CHARGEBACK RULES 101

As you navigate through the chargeback process, it’s important that you understand exactly how it works — and this includes the rules that come with it.

Just like any highly regulated process in this world, rules surround everything from time limits to reason codes, fines, fees, penalties, and more.

As you navigate through these rules, you’ll notice that they are quite complex and ever-evolving. If you’ve ever found yourself deciding not to challenge a chargeback you know to be wrong, most likely it’s because the rules can seem a bit daunting.

Before we dive into the rules and regulations, it’s vital that you understand how the chargeback process works:

#1 – The cardholder contacts the bank to dispute a transaction or the bank detects an anomaly and returns the transaction to the acquiring bank for review.

#2 – The bank will review the chargeback and decide if it should be voided or if indeed the chargeback is warranted. As this review process is occuring, the consumer will receive a temporary refund. At this time, funds are removed from the merchant’s bank until things can be 100% resolved.

#3 – A merchant has the power to argue against the chargeback and must provide evidence that the chargeback was reported wrongly. If by chance the merchant doesn’t have evidence, the chargeback will stand as legitimate and the money will be placed back in the merchant’s account.

#4 – In the case that a merchant submits evidence but the issuer wants to see more evidence, it will instigate a pre-arbitration case. This will lead to the issuer either weighing in favor of the customer or the merchant.

It all depends on the evidence submitted.

Reason Codes Also Play a Big Role in the Chargeback Process

When a chargeback is submitted, it must include a “reason code,” which explains why the transaction was disputed. In order to fight a chargeback effectively, a chargeback code is a must, as it reveals why a customer was upset and felt that they needed to fight the issue.

Each reason code comes with its own set of regulations surrounding the following areas:

a) Filing time limits

b) Proper and improper use

c) Acceptable compelling evidence

d) The representment process.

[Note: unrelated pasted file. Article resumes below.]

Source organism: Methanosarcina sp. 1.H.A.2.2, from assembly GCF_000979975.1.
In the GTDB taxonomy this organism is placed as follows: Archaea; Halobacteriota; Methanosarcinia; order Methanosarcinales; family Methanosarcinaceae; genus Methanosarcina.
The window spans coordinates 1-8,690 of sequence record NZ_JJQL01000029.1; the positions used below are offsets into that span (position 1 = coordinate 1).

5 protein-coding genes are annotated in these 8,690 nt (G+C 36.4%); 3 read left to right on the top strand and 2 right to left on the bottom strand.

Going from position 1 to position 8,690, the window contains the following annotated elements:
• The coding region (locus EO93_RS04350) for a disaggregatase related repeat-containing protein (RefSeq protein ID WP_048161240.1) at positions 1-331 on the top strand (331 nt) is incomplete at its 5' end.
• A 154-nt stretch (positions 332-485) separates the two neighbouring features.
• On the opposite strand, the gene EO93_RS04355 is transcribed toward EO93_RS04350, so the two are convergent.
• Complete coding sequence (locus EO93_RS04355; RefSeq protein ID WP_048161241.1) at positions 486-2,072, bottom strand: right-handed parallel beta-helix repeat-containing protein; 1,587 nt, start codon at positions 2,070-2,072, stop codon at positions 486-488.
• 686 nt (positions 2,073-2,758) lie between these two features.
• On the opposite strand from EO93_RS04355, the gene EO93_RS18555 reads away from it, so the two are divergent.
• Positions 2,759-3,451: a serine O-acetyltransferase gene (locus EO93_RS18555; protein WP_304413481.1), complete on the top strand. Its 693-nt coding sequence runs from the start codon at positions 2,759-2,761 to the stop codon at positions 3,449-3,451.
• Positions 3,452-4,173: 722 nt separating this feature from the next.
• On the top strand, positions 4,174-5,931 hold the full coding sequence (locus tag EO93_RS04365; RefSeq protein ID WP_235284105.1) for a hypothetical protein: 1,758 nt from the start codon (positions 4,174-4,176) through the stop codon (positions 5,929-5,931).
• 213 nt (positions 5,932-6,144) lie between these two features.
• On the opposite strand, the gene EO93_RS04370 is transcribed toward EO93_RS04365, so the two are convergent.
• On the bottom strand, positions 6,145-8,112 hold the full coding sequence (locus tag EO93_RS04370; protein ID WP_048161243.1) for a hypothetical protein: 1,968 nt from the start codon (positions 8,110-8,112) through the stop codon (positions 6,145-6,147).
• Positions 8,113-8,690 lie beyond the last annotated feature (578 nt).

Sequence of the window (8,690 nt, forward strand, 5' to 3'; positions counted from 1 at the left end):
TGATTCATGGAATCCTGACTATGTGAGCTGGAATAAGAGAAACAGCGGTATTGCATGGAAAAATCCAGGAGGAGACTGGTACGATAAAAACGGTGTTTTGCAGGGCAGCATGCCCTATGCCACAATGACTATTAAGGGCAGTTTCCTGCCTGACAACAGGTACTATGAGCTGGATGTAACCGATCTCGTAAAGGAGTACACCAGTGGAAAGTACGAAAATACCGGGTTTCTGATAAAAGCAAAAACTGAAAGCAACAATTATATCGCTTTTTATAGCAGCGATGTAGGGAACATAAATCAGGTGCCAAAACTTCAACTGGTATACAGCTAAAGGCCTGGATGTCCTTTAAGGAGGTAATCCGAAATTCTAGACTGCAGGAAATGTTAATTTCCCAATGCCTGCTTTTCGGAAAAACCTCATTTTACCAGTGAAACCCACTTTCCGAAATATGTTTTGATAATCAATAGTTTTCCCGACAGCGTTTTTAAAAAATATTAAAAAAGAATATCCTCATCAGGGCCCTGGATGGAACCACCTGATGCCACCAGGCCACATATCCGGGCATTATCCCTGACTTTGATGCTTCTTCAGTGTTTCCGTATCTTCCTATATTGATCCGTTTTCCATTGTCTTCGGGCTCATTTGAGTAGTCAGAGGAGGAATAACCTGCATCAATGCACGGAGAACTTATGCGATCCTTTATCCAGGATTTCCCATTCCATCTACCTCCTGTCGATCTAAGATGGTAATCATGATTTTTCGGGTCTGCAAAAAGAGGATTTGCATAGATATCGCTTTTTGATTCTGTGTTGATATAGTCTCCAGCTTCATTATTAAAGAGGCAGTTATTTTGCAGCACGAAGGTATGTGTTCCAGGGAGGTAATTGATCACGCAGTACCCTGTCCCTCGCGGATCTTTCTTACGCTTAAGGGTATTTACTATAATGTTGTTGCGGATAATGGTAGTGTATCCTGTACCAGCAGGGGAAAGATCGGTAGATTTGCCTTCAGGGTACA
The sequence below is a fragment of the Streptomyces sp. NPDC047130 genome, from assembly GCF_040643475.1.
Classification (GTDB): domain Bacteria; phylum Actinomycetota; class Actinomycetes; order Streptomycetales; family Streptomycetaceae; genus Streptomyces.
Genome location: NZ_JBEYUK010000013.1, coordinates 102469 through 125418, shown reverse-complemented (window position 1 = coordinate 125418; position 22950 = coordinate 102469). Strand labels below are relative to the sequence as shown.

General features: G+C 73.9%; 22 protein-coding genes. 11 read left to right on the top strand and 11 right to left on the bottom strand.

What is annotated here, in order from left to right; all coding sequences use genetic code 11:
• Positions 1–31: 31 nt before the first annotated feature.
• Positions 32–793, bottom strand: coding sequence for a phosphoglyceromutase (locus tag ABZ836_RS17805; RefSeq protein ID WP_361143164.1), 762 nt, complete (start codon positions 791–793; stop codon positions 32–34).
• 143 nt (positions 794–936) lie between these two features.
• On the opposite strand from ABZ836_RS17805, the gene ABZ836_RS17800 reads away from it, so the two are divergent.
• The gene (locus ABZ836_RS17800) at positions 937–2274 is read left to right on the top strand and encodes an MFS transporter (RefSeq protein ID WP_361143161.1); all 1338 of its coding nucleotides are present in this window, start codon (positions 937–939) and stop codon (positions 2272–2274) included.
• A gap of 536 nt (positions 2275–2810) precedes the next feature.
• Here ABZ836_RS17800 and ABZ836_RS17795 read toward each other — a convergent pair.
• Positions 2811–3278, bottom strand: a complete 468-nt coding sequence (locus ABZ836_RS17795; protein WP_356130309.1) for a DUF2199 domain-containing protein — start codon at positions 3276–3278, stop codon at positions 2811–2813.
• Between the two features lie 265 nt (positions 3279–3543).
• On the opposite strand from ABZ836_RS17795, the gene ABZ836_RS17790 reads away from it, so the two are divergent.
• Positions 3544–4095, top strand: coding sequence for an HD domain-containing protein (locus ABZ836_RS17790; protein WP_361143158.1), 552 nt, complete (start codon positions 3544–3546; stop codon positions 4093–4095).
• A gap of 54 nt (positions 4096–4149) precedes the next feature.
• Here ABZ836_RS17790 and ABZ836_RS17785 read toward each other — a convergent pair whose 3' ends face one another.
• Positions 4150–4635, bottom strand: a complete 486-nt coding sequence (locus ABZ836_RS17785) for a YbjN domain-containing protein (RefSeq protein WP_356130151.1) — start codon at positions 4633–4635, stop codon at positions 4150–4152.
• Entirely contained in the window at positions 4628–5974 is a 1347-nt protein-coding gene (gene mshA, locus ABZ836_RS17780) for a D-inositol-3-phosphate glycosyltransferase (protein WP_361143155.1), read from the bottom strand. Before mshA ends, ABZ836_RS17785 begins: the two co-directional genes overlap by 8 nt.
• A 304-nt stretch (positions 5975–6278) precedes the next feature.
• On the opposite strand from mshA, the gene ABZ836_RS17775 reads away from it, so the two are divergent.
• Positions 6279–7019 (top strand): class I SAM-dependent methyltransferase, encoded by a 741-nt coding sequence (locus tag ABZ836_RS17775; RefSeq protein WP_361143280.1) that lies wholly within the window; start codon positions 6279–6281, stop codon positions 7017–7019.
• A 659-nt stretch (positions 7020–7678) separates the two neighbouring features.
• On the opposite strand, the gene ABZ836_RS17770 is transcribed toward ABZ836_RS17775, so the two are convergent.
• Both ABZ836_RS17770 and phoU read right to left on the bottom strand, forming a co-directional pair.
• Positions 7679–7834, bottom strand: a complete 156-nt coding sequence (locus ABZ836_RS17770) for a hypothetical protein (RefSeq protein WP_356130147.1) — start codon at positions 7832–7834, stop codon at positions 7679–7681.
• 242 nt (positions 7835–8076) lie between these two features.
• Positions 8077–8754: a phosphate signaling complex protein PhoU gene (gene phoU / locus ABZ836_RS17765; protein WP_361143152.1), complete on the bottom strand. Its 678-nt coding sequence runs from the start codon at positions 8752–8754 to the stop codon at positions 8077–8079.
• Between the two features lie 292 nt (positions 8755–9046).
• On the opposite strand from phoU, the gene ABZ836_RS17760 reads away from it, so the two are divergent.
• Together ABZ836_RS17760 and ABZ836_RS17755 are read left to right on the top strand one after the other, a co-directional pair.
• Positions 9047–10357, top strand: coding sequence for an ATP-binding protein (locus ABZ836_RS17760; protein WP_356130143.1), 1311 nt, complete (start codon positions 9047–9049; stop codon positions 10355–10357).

Each credit provider has their own set of reason codes. For example, Visa’s codes look something like this:

 Fraud

 

10.1 – EMV Liability Shift Counterfeit Fraud

10.2 –  EMV Liability Shift Non-Counterfeit Fraud

10.3 – Other Fraud: Card-Present Environment/Condition

10.4 – Other Fraud: Card-Absent Environment/Condition

10.5 – Visa Fraud Monitoring program

 And the list goes on and on…

There are also fines, fees, and penalties you need to be aware of surrounding chargebacks.

Penalties

 

When a chargeback is initiated, there are chargeback ratios — or the percentage of chargebacks a merchant received in relationship to total sales. Merchants can’t cross these thresholds, and if they do, they are penalized.

If chargebacks become a regular problem, networks have the right to require that merchants enroll in a chargeback monitoring program. Or they may demand a risk mitigation plan.

When in this situation, a merchant must reduce chargebacks or risk being put on the MATCH list, which prohibits them from obtaining a traditional processing agreement for five or more years.

Fees & Fines

Chargeback rules state that each transaction dispute comes with a fee that a merchant must pay. These fees are determined by the acquiring bank. Fees can depend on the amount being charged back and several other factors.

Each merchant processing agreement outlines all chargeback fees, which normally range between $20 and $50 per chargeback. If for any reason a merchant is labeled “high risk,” chargeback fees can be much higher.

 

Network-Mandated Chargeback Rules

Each credit card network chargeback rules can vary per card network. For example, Visa regulations are now quite different from other networks. If you have questions surrounding them, you can visit their online manuals, which are usually updated a couple times per year.

We strongly suggest that merchants carefully study each network’s guidelines and read updates. While it’s not the most exciting reading material, these manuals are an important part of protecting against lost revenue.

Last Words

We understand that the chargeback process can be frustrating, but it’s important that you dive in as much as you can to understand how it works and how you can make the rules and regulations best work for your business.

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